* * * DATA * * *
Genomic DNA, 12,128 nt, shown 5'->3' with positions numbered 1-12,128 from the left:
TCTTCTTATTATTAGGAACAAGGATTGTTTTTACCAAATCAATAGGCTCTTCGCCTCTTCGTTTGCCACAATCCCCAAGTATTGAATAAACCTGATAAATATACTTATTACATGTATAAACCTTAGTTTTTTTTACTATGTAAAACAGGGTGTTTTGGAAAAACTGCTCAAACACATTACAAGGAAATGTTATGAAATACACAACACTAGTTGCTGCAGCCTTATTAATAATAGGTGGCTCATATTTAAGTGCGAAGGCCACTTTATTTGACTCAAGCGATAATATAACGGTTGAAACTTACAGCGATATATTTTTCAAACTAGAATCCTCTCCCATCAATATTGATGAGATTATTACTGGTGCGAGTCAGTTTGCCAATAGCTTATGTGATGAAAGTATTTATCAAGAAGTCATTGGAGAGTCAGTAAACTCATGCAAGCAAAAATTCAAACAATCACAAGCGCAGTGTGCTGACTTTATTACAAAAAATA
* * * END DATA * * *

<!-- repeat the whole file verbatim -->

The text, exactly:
Genomic DNA, 12,128 nt, shown 5'->3' with positions numbered 1-12,128 from the left:
TCTTCTTATTATTAGGAACAAGGATTGTTTTTACCAAATCAATAGGCTCTTCGCCTCTTCGTTTGCCACAATCCCCAAGTATTGAATAAACCTGATAAATATACTTATTACATGTATAAACCTTAGTTTTTTTTACTATGTAAAACAGGGTGTTTTGGAAAAACTGCTCAAACACATTACAAGGAAATGTTATGAAATACACAACACTAGTTGCTGCAGCCTTATTAATAATAGGTGGCTCATATTTAAGTGCGAAGGCCACTTTATTTGACTCAAGCGATAATATAACGGTTGAAACTTACAGCGATATATTTTTCAAACTAGAATCCTCTCCCATCAATATTGATGAGATTATTACTGGTGCGAGTCAGTTTGCCAATAGCTTATGTGATGAAAGTATTTATCAAGAAGTCATTGGAGAGTCAGTAAACTCATGCAAGCAAAAATTCAAACAATCACAAGCGCAGTGTGCTGACTTTATTACAAAAAATA